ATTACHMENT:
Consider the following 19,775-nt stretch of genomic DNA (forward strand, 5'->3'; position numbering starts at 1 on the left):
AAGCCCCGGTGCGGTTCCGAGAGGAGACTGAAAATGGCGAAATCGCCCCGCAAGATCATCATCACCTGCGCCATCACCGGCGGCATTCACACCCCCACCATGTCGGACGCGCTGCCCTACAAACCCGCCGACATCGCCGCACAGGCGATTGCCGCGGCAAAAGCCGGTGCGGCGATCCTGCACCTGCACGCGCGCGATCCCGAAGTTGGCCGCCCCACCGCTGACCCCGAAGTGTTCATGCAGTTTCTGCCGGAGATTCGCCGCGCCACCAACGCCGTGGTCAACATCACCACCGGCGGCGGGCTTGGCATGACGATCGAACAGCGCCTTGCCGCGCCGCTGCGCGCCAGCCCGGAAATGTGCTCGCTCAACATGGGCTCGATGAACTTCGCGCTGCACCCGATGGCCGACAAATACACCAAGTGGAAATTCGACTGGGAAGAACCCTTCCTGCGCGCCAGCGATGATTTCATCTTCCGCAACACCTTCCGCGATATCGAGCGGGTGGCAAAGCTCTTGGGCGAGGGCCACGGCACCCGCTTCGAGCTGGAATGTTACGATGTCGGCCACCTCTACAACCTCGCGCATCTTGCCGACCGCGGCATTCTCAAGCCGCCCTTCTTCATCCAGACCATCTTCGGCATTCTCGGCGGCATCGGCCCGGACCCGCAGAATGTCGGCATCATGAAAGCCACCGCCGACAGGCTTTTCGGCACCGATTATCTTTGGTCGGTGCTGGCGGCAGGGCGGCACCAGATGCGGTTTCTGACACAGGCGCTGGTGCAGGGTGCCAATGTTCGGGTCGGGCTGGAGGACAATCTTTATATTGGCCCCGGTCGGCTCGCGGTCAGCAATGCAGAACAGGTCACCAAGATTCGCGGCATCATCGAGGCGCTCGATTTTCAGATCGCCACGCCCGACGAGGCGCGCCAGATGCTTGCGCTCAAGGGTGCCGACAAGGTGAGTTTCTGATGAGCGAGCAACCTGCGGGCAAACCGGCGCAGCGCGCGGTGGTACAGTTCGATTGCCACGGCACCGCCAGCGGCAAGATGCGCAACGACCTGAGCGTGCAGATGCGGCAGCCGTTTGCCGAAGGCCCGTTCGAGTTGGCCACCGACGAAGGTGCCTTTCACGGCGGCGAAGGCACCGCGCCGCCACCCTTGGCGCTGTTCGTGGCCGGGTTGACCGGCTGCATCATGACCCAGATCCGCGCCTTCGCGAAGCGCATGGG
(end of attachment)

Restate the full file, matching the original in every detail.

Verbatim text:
Consider the following 19,775-nt stretch of genomic DNA (forward strand, 5'->3'; position numbering starts at 1 on the left):
AAGCCCCGGTGCGGTTCCGAGAGGAGACTGAAAATGGCGAAATCGCCCCGCAAGATCATCATCACCTGCGCCATCACCGGCGGCATTCACACCCCCACCATGTCGGACGCGCTGCCCTACAAACCCGCCGACATCGCCGCACAGGCGATTGCCGCGGCAAAAGCCGGTGCGGCGATCCTGCACCTGCACGCGCGCGATCCCGAAGTTGGCCGCCCCACCGCTGACCCCGAAGTGTTCATGCAGTTTCTGCCGGAGATTCGCCGCGCCACCAACGCCGTGGTCAACATCACCACCGGCGGCGGGCTTGGCATGACGATCGAACAGCGCCTTGCCGCGCCGCTGCGCGCCAGCCCGGAAATGTGCTCGCTCAACATGGGCTCGATGAACTTCGCGCTGCACCCGATGGCCGACAAATACACCAAGTGGAAATTCGACTGGGAAGAACCCTTCCTGCGCGCCAGCGATGATTTCATCTTCCGCAACACCTTCCGCGATATCGAGCGGGTGGCAAAGCTCTTGGGCGAGGGCCACGGCACCCGCTTCGAGCTGGAATGTTACGATGTCGGCCACCTCTACAACCTCGCGCATCTTGCCGACCGCGGCATTCTCAAGCCGCCCTTCTTCATCCAGACCATCTTCGGCATTCTCGGCGGCATCGGCCCGGACCCGCAGAATGTCGGCATCATGAAAGCCACCGCCGACAGGCTTTTCGGCACCGATTATCTTTGGTCGGTGCTGGCGGCAGGGCGGCACCAGATGCGGTTTCTGACACAGGCGCTGGTGCAGGGTGCCAATGTTCGGGTCGGGCTGGAGGACAATCTTTATATTGGCCCCGGTCGGCTCGCGGTCAGCAATGCAGAACAGGTCACCAAGATTCGCGGCATCATCGAGGCGCTCGATTTTCAGATCGCCACGCCCGACGAGGCGCGCCAGATGCTTGCGCTCAAGGGTGCCGACAAGGTGAGTTTCTGATGAGCGAGCAACCTGCGGGCAAACCGGCGCAGCGCGCGGTGGTACAGTTCGATTGCCACGGCACCGCCAGCGGCAAGATGCGCAACGACCTGAGCGTGCAGATGCGGCAGCCGTTTGCCGAAGGCCCGTTCGAGTTGGCCACCGACGAAGGTGCCTTTCACGGCGGCGAAGGCACCGCGCCGCCACCCTTGGCGCTGTTCGTGGCCGGGTTGACCGGCTGCATCATGACCCAGATCCGCGCCTTCGCGAAGCGCATGGG